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Lead In Older Figures? Newborn In The House As Well...

Discussion in 'Just starting...' started by Chris '75, Jan 25, 2013.

  1. Chris '75 New Member

    I have a large numbers of metal figures from back before I think resin became the preferred material for larger scale figures... most of these are from England, purchased around 1985-1987ish, brands like (off the top of my head ) Almond Sculptures, Invicta Figures, Calder Crafts(?) and hundreds of smaller scale fantasy figures from Ral Partha and Citadel from the same time frame. They're not as high quality, for the most part, as newer figures - but, I've been using them to hone my skills before spending more on newer offerings, for the most part.

    As I'm prepping a few of the larger scale ones right now and particles from fine dust all the way up to large chunks of flash are flying around, I'm curious if I should be concerned about lead in these things at all? I just googled the subject as well and found websites which lead me to believe that I should be concerned about even newer ones (websites discussing handling precautions, gloves, masks, not letting children handle unpainted figures and so forth as lead alloys are still commonly used for figures).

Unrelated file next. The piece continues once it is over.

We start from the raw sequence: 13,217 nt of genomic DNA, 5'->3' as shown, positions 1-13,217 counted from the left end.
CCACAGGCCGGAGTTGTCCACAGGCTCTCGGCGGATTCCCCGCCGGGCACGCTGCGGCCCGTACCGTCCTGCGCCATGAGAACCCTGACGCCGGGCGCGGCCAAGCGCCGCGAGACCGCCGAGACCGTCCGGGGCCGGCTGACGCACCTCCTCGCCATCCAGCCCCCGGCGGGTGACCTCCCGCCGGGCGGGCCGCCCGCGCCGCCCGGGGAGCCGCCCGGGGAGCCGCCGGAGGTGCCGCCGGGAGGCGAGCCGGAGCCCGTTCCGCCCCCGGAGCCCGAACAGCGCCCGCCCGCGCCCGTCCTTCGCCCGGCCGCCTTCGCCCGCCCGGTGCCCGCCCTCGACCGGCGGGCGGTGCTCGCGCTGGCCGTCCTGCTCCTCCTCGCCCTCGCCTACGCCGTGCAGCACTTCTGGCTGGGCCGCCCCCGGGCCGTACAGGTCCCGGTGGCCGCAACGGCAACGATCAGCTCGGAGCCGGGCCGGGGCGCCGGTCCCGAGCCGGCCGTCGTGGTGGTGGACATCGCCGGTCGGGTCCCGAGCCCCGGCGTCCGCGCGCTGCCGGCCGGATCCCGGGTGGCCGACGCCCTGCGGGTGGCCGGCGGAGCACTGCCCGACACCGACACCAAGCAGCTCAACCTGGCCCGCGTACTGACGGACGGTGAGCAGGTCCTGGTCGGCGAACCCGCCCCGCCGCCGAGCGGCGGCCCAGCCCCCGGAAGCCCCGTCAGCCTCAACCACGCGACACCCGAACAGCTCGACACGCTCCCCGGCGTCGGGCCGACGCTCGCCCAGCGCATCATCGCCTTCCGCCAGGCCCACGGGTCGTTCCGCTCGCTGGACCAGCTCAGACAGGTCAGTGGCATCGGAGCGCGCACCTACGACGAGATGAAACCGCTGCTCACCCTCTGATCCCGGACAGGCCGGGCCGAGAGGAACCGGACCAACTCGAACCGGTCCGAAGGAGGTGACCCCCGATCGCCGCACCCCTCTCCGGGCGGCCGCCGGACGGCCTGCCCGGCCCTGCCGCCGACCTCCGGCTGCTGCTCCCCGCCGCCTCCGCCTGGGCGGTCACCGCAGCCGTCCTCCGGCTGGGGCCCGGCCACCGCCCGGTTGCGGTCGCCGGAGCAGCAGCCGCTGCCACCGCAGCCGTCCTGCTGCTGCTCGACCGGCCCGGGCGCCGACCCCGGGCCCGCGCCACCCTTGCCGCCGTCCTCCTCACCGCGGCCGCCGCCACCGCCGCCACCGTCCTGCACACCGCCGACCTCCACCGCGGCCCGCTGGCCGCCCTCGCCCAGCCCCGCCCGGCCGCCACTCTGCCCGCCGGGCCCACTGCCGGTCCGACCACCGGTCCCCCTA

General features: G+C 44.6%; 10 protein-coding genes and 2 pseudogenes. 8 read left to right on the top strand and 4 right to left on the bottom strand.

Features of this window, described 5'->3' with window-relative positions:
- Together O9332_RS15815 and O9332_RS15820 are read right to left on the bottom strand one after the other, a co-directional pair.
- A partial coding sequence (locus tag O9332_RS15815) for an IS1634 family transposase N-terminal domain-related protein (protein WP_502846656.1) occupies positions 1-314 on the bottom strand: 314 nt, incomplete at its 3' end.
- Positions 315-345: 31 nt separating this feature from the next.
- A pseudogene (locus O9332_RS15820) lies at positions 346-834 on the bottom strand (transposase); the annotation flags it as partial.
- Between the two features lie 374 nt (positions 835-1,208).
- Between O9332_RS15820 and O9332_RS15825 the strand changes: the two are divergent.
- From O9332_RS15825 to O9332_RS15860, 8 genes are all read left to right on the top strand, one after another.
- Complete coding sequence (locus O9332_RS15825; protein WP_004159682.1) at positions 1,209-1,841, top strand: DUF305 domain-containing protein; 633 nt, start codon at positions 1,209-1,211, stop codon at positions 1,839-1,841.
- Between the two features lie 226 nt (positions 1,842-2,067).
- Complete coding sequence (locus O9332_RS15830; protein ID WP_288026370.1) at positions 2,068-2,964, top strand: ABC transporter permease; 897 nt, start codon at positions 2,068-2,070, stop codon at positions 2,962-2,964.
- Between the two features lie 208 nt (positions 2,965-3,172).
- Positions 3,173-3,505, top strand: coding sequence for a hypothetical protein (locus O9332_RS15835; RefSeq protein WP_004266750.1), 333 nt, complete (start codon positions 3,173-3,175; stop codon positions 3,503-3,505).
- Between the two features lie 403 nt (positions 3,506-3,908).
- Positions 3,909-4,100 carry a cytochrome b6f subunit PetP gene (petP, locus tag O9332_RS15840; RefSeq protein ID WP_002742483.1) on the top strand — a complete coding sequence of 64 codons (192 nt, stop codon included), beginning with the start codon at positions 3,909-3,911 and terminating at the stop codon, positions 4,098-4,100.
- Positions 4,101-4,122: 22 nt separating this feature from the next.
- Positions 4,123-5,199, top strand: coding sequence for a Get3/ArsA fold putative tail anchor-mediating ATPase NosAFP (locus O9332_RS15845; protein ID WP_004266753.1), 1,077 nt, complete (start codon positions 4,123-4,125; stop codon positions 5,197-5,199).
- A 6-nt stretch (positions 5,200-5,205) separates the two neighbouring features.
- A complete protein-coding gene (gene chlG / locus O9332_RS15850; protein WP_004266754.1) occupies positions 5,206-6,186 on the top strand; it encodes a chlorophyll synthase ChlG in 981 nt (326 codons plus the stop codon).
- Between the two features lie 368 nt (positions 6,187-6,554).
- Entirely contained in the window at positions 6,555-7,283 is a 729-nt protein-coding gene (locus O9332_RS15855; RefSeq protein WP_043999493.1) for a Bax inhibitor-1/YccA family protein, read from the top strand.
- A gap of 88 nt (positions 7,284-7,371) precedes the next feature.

In any event, while I'm concerned for my safety, my wife and I have the single most precious 5 month old little girl in the world and I worry mostly for her sake. My modelling area shares the same room as our computers/office nowadays so she has very minimal exposure to the room itself. While it's bigger and we initially wanted it to be the nursery we went this route as I was worried about any contaminates leftover in the walls, carpet, etc. even after the most thorough cleaning. I've implemented the obvious changes (given up using enamels, primarily use acrylics, keep any solvents in small containers and in small amounts and open only when I'm using them, airbrush only when I can shut the door and the baby can be at least a few rooms away, etc.). She, only rarely will be in here with me, a safe distance away in terms of shrapnel while I am working on a figure or model and I think my wife may have her in here as well, likely very briefly, just while getting on the PC/Internet for a few minutes: but is even this too much given that the room does have all my materials (paints, solvents, brushes, etc) and probably has residual vapor of all of these floating around?